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EnglishEdit

 
A pyracantha bush bearing pomes
 
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EtymologyEdit

From Middle English pome (fruit, meatball), from Old French pome (apple), from Latin pomum. For the verb, compare French pommer.

NounEdit

pome (plural pomes)

  1. A type of fruit in which the often edible flesh arises from the swollen base of the flower and not from the carpels.
  2. A ball of silver or other metal, filled with hot water and used by a Roman Catholic priest in cold weather to warm his hands during the service.

HyponymsEdit

Derived termsEdit

Related termsEdit

TranslationsEdit

VerbEdit

pome (third-person singular simple present pomes, present participle poming, simple past and past participle pomed)

  1. (obsolete, intransitive) To grow to a head, or form a head in growing.

AnagramsEdit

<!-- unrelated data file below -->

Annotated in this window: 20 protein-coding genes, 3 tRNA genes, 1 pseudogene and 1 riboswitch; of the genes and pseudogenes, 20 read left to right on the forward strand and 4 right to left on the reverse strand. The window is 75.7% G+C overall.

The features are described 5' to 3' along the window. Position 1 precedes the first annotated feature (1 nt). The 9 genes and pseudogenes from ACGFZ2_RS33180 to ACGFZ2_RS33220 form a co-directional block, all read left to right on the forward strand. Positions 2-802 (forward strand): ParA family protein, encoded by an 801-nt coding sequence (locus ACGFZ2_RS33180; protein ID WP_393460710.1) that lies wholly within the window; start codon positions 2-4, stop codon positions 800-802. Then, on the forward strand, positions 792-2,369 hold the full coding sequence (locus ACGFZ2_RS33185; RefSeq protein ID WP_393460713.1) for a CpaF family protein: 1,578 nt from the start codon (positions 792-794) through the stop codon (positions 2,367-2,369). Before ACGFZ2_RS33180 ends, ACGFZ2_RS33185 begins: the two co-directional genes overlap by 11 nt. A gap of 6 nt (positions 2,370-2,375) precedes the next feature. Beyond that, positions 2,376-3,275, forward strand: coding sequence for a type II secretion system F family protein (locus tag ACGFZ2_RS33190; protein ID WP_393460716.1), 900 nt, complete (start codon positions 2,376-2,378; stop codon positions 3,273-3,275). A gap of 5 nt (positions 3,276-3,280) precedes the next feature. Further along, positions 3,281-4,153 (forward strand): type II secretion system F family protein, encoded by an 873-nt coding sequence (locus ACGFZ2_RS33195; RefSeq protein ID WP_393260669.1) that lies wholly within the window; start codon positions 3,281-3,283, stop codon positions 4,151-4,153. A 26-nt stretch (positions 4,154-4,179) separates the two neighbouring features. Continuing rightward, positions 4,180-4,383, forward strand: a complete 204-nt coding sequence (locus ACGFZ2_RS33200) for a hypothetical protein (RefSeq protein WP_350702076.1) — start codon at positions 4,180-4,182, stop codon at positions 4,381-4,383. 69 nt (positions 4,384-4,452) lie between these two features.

CimbrianEdit

Alternative formsEdit

NounEdit

pome ? (plural [please provide])

  1. (Thirteen Communities) tree

ReferencesEdit

  • Umberto Patuzzi, ed., (2013) Ünsarne Börtar, Luserna: Comitato unitario delle linguistiche storiche germaniche in Italia / Einheitskomitee der historischen deutschen Sprachinseln in Italien

FriulianEdit

EtymologyEdit

From Latin pōma, plural of pōmum, interpreted as a feminine singular.

NounEdit

pome f (plural pomis)

  1. fruit

Middle EnglishEdit

Alternative formsEdit

EtymologyEdit

From Old French pome (apple), from Latin pomum.

PronunciationEdit

  • IPA(key): /ˈpɔːm(ə)/, /ˈpoːm(ə)/, /ˈpuːm(ə)/, /ˈpɔm(ə)/

NounEdit

pome (plural pomes)

  1. fruit (especially an apple)
  2. meatballs, patties (named due to their round shape)

Related termsEdit

DescendantsEdit

ReferencesEdit


NovialEdit

NounEdit

pome c (plural pomes)

  1. apple

Old FrenchEdit

Alternative formsEdit

EtymologyEdit

From Latin poma.

NounEdit

pome f (oblique plural pomes, nominative singular pome, nominative plural pomes)

  1. apple

DescendantsEdit